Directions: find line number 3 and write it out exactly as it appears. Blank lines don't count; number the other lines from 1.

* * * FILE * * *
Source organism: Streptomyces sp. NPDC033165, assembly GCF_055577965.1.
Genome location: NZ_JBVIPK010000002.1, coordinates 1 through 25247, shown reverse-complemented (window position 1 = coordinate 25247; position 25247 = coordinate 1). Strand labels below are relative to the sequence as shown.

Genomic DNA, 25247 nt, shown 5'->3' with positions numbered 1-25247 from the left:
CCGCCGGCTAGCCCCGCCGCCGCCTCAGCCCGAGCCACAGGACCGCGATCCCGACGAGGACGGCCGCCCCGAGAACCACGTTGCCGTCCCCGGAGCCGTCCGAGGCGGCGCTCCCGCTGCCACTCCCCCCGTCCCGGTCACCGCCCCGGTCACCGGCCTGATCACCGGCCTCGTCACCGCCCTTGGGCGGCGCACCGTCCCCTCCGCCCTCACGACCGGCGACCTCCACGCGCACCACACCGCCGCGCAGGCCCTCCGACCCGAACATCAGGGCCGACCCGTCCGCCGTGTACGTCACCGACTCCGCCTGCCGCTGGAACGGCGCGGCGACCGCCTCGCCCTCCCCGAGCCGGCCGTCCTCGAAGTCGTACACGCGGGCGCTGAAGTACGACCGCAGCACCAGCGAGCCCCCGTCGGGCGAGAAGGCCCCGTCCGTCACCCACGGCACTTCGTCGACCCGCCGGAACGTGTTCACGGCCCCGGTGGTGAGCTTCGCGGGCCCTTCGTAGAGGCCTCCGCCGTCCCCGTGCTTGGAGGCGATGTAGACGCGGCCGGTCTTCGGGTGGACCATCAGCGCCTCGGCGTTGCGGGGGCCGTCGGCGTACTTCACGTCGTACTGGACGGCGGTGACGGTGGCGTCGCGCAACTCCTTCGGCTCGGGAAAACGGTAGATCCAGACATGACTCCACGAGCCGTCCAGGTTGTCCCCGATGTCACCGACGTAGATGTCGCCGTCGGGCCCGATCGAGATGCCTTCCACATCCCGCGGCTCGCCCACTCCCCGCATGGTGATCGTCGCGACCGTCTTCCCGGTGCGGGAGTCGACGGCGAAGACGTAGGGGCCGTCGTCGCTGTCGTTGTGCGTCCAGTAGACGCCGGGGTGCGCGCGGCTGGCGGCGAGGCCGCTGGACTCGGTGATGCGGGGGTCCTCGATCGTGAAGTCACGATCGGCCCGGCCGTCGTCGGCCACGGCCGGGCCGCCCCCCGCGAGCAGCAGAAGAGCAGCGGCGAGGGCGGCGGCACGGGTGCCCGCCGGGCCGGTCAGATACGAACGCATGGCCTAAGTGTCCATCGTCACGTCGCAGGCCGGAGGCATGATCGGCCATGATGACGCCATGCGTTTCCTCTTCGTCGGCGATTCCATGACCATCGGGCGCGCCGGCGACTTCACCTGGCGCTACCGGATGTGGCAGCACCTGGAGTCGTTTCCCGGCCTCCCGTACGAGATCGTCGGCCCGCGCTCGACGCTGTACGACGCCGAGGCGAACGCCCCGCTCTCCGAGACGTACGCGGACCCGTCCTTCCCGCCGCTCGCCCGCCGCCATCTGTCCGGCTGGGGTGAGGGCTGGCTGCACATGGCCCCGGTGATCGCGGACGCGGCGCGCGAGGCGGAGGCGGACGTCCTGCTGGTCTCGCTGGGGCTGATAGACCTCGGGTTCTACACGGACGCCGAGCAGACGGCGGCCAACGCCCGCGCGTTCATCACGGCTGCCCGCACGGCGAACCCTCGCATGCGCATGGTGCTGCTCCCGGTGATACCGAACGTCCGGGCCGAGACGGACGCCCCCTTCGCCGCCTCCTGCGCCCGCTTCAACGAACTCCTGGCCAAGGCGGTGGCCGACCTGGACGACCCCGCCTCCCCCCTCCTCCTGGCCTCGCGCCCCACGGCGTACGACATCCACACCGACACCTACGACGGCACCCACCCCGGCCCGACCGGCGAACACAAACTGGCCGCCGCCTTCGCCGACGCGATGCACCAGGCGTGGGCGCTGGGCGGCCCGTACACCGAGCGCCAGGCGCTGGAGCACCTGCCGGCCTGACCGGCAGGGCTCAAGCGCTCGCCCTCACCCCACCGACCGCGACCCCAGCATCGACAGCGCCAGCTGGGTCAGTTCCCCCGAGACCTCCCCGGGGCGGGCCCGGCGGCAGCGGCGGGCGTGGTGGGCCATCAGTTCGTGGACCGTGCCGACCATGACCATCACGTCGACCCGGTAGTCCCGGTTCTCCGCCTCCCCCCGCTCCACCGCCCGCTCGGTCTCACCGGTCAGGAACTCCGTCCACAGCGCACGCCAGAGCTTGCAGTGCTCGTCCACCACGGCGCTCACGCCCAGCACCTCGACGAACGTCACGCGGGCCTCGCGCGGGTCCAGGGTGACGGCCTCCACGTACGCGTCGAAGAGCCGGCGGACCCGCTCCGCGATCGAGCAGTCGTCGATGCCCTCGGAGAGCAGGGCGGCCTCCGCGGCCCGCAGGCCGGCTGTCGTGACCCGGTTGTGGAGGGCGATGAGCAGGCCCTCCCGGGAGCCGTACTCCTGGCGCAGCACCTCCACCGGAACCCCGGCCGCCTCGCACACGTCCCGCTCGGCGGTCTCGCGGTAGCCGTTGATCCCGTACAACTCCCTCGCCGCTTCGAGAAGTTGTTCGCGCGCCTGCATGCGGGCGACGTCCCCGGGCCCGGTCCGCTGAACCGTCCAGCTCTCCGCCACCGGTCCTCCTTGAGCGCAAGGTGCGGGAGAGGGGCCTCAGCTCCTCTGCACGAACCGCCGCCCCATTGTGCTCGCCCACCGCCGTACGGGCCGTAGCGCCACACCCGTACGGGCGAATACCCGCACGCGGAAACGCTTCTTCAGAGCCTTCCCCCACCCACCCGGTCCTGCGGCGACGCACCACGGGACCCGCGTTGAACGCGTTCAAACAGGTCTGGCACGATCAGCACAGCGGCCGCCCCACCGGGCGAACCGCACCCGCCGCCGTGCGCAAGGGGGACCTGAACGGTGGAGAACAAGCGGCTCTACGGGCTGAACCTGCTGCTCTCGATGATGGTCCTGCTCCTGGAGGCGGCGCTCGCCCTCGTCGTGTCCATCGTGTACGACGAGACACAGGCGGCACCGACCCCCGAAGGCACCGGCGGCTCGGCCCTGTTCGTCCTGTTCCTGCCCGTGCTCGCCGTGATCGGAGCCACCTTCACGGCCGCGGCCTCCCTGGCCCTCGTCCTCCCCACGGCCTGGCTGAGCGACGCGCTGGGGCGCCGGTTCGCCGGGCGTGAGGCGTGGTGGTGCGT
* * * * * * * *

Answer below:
Genomic DNA, 25247 nt, shown 5'->3' with positions numbered 1-25247 from the left: